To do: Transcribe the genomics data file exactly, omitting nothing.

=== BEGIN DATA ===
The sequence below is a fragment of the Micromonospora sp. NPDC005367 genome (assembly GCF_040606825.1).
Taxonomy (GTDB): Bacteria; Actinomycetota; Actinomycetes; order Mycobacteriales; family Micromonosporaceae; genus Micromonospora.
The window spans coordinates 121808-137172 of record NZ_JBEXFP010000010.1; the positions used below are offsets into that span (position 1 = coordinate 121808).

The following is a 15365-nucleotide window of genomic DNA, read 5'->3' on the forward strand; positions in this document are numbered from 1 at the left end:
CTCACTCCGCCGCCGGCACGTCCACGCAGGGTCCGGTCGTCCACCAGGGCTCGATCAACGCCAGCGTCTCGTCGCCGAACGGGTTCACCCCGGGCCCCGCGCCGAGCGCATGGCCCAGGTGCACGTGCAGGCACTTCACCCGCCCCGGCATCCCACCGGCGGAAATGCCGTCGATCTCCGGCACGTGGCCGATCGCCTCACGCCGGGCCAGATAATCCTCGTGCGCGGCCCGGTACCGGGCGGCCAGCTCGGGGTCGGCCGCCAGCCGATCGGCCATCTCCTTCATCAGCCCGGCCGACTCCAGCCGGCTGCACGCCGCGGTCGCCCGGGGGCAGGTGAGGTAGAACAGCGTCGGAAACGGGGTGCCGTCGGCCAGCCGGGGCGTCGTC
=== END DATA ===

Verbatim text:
The sequence below is a fragment of the Micromonospora sp. NPDC005367 genome (assembly GCF_040606825.1).
Taxonomy (GTDB): Bacteria; Actinomycetota; Actinomycetes; order Mycobacteriales; family Micromonosporaceae; genus Micromonospora.
The window spans coordinates 121808-137172 of record NZ_JBEXFP010000010.1; the positions used below are offsets into that span (position 1 = coordinate 121808).

The following is a 15365-nucleotide window of genomic DNA, read 5'->3' on the forward strand; positions in this document are numbered from 1 at the left end:
CTCACTCCGCCGCCGGCACGTCCACGCAGGGTCCGGTCGTCCACCAGGGCTCGATCAACGCCAGCGTCTCGTCGCCGAACGGGTTCACCCCGGGCCCCGCGCCGAGCGCATGGCCCAGGTGCACGTGCAGGCACTTCACCCGCCCCGGCATCCCACCGGCGGAAATGCCGTCGATCTCCGGCACGTGGCCGATCGCCTCACGCCGGGCCAGATAATCCTCGTGCGCGGCCCGGTACCGGGCGGCCAGCTCGGGGTCGGCCGCCAGCCGATCGGCCATCTCCTTCATCAGCCCGGCCGACTCCAGCCGGCTGCACGCCGCGGTCGCCCGGGGGCAGGTGAGGTAGAACAGCGTCGGAAACGGGGTGCCGTCGGCCAGCCGGGGCGTCGTC